Karen Refugees and Education at the Thai-Burma Borderlands

Given the diversion of the international funds into Burma, community-based education across the Thai-Burma border is the solution for relieving human insecurity of this vulnerable migrant group at the borderlands.

 

Mobility, only a halfway through human right 

Mobility gives freedom for human beings. However, it is not a human right. Article 13 of the 1948 Universal Declaration for Human Rights defines only half of this right to mobility: a right to leave and return to your own country of origin but not a right to reside in another country.

This creates ‘floating’ people who are refugees, internally displaced or undocumented migrants and who are not protected within the relevant countries’ legal realms.

Human rights cannot solve this fundamental problem that clashes with state sovereignty. Humanitarianism comes in and each donor institution has its own agendas and priorities. Refugees’ lives are totally depending on external aids.

Ban Dong Yang

According to the UNHCR, as of January 2014, Thailand hosts, officially, 136,499 refugees, 4,712 asylum seekers and 506,197 stateless persons. On the Thai-Burma border alone, in June 2014, there were 75,463 registered refugees along the various camps. The Border Consortium (TBC) has a higher figure of 119,461 caseload as it is based on rations including both registered refugees and not registered Burmese citizens or Thai residents.

BDY Camp is located at the edge of the western Thai-Burma border. Ban Don Yang is ‘rubber tree village’ in Thai. The camp was formed in 1997 with the merger of the Thu Ka and Hti Ta Baw camps.

  

[Karen Refugee Camps in the Thai-Burma Border]

Untitled

[Source: Karen Refugee Committee Education Entity]

Given its isolated location, there are fewer IOs and NGOs active in BDY compared to larger camps like Mae La, which hosts over 20,000 refugees. To make matters worse, many of the NGOs are now reducing aid or channelling their resources through Yangon, the official channel for Overseas Development Assistance, in the hope that there would be a new democratic leadership after the election in 2015.

With one of the major NGOs working on education, ZOA, pulling out, refugee youth are left with no funds to run the school while others are still looking after primary education.

The Right to Remain

Despite temporary returnees attesting to safer conditions in Burma, militarisation and the absence of the rule of law prevent returnees from enjoying basic rights and freedoms. UNHCR also has noted that conditions are, as yet, unsuitable for refugee to return. In the small survey and focus group discussions of 26 refugee youth aged between 15 and 26, the refugees have indicated strong reluctance to return to Burma.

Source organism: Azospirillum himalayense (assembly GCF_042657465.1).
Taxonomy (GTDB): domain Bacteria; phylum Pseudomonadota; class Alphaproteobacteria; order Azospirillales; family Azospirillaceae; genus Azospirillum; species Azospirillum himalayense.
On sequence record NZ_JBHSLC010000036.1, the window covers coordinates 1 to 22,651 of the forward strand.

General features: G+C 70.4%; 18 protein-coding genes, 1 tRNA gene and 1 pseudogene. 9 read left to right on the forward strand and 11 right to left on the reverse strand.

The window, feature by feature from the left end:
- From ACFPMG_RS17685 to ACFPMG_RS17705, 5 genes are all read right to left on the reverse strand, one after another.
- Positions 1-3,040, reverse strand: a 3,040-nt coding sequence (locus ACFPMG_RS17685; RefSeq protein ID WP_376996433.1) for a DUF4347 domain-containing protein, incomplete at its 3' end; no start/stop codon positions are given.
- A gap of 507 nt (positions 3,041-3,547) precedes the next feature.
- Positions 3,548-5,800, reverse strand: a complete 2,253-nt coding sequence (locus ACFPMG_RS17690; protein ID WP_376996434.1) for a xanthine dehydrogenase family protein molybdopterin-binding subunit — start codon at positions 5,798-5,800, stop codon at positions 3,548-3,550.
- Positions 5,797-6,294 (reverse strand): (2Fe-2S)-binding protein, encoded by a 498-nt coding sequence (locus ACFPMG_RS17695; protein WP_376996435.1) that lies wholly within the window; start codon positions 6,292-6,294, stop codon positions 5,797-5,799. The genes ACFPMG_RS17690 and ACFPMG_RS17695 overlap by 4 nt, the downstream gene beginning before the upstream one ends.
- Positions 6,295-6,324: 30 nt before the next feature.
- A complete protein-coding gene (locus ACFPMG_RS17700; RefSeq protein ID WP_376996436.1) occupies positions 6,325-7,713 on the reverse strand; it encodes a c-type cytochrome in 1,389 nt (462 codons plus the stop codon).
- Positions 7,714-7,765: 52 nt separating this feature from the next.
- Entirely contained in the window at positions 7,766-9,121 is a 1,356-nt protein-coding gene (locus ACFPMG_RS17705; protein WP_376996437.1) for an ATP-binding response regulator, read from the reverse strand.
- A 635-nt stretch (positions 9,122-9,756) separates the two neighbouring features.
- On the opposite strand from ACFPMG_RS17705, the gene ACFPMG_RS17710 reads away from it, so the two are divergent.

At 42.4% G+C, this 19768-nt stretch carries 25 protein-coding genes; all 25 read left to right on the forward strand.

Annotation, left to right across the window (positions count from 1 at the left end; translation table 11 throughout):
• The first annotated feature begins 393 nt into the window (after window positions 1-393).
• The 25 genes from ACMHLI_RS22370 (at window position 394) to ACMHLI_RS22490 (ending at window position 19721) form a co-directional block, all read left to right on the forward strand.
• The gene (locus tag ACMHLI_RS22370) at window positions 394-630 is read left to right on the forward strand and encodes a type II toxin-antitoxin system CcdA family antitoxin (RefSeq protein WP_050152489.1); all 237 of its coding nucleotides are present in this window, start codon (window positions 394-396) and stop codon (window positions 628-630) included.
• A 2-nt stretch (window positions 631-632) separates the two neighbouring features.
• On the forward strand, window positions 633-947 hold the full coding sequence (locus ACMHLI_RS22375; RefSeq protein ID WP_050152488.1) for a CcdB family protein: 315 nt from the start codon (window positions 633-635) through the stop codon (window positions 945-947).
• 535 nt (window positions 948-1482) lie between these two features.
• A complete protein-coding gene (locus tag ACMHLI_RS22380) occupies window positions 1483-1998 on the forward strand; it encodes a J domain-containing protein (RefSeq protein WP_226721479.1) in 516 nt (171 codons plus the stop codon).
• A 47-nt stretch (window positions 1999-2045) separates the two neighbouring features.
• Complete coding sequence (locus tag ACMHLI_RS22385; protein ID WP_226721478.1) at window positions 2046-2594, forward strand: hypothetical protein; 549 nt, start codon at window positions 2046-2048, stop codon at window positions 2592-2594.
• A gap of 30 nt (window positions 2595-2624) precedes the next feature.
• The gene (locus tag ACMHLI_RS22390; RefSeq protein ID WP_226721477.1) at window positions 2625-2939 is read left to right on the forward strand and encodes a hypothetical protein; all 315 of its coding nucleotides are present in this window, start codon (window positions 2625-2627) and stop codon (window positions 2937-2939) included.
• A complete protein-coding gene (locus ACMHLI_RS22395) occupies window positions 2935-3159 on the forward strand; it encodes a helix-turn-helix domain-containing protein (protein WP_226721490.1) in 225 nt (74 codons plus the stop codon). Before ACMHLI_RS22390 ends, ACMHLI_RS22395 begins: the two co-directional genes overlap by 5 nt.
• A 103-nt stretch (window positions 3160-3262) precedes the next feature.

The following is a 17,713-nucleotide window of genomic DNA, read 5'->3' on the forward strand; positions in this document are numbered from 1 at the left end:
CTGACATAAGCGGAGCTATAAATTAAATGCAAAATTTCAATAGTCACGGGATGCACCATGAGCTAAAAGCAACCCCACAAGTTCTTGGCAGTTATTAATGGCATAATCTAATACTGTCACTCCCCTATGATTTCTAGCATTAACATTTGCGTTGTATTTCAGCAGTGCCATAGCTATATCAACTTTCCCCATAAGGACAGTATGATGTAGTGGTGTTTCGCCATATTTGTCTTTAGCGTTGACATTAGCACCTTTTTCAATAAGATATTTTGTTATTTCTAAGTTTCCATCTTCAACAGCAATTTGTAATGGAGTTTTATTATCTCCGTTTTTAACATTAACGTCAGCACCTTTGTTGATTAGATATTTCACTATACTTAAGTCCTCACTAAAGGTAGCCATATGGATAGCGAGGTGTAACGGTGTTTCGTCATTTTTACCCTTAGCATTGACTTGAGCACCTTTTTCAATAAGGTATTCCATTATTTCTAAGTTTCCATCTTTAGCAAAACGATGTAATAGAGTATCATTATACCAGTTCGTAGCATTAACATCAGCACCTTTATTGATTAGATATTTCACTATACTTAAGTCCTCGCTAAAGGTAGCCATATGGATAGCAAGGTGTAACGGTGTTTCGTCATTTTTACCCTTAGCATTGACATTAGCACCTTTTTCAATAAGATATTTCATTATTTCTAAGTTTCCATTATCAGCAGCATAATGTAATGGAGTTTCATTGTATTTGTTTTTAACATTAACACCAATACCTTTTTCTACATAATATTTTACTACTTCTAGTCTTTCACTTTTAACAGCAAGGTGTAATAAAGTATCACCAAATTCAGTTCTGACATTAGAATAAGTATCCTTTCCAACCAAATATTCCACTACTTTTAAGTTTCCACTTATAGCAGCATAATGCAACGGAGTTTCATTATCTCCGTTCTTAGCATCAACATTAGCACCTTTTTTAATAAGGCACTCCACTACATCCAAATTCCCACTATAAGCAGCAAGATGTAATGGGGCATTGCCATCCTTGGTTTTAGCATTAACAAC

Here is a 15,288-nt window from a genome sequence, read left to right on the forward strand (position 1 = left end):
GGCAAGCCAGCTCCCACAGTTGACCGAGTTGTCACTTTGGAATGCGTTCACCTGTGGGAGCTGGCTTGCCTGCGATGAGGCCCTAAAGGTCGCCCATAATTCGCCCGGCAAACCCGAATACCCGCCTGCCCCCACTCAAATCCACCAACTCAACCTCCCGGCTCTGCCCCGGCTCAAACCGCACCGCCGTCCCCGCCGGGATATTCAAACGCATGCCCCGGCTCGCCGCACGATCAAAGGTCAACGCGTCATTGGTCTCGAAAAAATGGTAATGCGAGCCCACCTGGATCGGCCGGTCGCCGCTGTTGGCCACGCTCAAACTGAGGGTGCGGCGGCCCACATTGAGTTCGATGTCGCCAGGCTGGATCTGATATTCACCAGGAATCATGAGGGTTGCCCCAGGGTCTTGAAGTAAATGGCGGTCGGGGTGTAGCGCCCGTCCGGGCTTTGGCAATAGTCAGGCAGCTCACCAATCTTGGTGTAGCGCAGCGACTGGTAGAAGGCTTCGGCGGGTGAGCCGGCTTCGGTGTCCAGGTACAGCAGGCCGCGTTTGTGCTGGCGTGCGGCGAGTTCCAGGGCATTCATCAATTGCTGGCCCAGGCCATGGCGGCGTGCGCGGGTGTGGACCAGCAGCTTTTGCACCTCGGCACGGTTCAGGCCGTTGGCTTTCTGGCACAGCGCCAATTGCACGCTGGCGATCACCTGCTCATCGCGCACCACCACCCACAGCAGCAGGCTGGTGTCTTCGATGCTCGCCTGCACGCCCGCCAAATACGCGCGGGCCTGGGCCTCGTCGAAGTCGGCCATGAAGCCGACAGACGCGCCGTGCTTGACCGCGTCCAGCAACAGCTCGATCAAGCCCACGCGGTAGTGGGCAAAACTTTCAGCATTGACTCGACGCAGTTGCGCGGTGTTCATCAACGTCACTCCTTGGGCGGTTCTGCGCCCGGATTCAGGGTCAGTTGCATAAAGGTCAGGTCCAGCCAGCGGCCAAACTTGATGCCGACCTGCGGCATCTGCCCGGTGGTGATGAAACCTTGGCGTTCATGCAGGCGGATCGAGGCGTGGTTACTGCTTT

There is no sign that UNHCR and other external service providers are preparing the refugees for the likely scenario of forced repatriation by Thai and/or Burmese governments.

Several current and former BDY camp residents express a strong sense of distrust about the UNHCR’s roles. UNHCR focuses on the collection and recording of the biometric data while talking to both Thai and Burmese governments. In this process, what UNHCR can also do is to keep the international (donor) community informed of the needs and security conditions of the Karens from diverse groups from a refugee’s perspective.

 

Education for Better Human Security

The need for education is closely linked to different aspects of human security. The lack of personal, community and food safety, healthcare or clean environments make it difficult for students to achieve a certain academic standard. A low level of education, then, prevents the youth from obtaining gainful employment and basic income. It also prevents individuals from protecting and preserving their cultural heritage and identities.

When the adult population is disempowered, their political representation and security ultimately withers away. As such, education is both the cause for and consequence of the protection of human security and sustainable development for the Karen.

The fear of repatriation, more than that of persecution as in the 1951 Refugee Convention, and the human insecurities of the BDY residents are real. Because of that, the camp population has indeed decreased over the past few years and ‘brain drain’ is a notable trend.

The international community, before they divert the funding from the camps to Burma, must make sure at least basic physical personal security, infrastructure and most importantly, schools and quality training programmes are in place.

Whatever the government will be in Burma after the next election, it will not have immediate quality human capital in the near future as education reforms need long-term effort and persistence. Businesses and civil society can also help greatly in this area by investing in better skilled labour for Burma.

Full report can be found HS of Karen Refugees.

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